CG: I think they are two different things, so let us start with the purpose. To me, it was important to write a book about women producers of natural wine, because I felt like too little attention is given to them. In general, books about wine are about men, which is not that strange as it continues to be a male dominated industry. Most of the stars of natural wine continues to be men, so I wanted to shed some light on other people than the ones we always hear about. People who are passionate about natural wine and quality. Passion was another purpose altogether – the book is not only a personal passion project, but the women in the book are also extremely passionate about what they do. It is meant as an inspiration of sorts to do something out of the ordinary.
CBK: This project was out of the ordinary for you too?
CG: Personally, it took me a long time to choose a path less traveled and do something simply because I am extremely interested in it instead of the secure 9-5 job. And then of course, it is about natural wine; the pleasures and challenges. There are many layers. But the idea was that it is a book that speaks not only to natural wine and wine lovers, but to people who are interested in entrepreneurship too. I studied political science and I have worked with political research, so I am highly interested in what it means to be a wine producer – the upsides and downsides. To be a wine producer is not only amazing, but also challenging and a lot of hard work. Often, the story about wine is too light, and I wanted to include the less simple parts about it.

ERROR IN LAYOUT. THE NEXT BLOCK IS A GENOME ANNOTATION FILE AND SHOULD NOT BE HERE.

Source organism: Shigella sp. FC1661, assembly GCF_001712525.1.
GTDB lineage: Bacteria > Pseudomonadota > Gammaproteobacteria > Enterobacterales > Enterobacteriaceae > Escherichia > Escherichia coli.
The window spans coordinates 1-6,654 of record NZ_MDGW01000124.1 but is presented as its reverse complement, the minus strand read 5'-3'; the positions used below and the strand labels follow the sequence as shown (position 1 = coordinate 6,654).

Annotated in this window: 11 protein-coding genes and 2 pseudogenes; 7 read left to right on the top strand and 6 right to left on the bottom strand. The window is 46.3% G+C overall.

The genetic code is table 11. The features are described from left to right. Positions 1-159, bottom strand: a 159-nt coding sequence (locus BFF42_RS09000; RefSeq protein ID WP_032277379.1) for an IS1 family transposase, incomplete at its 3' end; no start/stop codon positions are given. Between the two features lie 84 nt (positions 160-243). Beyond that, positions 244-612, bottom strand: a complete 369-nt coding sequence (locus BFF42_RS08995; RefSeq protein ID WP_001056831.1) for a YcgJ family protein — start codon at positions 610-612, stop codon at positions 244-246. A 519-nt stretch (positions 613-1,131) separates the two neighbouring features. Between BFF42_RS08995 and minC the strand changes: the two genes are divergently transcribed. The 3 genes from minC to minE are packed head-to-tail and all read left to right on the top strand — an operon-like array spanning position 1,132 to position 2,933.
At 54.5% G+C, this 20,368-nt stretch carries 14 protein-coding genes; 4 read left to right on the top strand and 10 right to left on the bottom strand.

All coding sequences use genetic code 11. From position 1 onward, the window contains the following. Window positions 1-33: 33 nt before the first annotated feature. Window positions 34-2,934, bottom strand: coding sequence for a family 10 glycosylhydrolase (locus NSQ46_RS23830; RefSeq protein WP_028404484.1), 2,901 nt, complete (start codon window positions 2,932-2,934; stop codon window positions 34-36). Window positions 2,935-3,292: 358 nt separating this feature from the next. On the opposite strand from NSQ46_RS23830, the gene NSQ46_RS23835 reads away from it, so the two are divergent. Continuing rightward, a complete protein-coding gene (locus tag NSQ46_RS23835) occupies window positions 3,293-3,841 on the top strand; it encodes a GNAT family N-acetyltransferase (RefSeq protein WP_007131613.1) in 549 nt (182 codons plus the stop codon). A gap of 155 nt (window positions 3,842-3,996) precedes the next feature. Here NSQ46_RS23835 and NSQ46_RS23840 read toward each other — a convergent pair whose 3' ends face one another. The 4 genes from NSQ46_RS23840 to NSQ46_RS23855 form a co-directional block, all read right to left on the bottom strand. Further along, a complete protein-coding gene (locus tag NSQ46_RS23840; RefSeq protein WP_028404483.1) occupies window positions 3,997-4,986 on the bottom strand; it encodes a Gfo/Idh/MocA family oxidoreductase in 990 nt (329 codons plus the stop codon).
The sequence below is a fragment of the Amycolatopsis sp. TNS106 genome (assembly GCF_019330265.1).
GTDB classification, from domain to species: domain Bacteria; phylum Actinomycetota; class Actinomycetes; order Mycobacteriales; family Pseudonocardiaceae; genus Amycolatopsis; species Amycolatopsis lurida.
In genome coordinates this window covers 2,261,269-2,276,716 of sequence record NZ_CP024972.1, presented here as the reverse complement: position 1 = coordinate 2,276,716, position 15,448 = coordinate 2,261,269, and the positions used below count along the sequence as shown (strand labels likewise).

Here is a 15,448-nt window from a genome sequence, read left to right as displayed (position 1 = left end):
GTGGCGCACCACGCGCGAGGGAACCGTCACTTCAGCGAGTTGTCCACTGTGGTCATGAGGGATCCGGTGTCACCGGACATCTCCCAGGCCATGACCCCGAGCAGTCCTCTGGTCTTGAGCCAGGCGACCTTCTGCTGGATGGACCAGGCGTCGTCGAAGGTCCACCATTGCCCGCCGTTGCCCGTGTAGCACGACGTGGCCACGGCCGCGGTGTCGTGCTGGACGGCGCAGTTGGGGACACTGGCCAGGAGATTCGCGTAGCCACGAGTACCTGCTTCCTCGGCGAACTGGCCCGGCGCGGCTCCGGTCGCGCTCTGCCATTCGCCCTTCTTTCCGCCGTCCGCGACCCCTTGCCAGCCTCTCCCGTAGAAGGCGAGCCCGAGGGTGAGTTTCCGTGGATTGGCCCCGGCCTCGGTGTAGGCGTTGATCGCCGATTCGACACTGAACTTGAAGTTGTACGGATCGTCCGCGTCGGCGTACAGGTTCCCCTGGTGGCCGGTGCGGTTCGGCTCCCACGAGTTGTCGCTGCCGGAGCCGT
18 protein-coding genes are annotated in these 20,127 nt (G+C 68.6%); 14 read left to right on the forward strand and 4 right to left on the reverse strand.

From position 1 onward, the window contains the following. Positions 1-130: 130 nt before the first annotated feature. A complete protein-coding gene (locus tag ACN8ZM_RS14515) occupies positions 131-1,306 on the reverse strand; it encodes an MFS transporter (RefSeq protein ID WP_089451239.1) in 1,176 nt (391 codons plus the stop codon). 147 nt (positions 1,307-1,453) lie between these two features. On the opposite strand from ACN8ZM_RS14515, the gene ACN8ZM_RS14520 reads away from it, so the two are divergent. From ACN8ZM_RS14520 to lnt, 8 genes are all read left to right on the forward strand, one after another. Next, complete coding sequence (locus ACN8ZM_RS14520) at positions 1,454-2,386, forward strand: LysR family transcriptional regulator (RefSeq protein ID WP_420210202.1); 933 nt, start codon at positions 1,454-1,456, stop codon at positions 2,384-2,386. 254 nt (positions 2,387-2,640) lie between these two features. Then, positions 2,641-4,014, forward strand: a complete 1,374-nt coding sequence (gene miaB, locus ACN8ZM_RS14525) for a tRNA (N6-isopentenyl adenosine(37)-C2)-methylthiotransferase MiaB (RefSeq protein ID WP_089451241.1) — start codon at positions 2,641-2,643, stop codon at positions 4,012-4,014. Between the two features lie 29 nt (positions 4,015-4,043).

CBK: Can you tell me about the women? And how you chose them?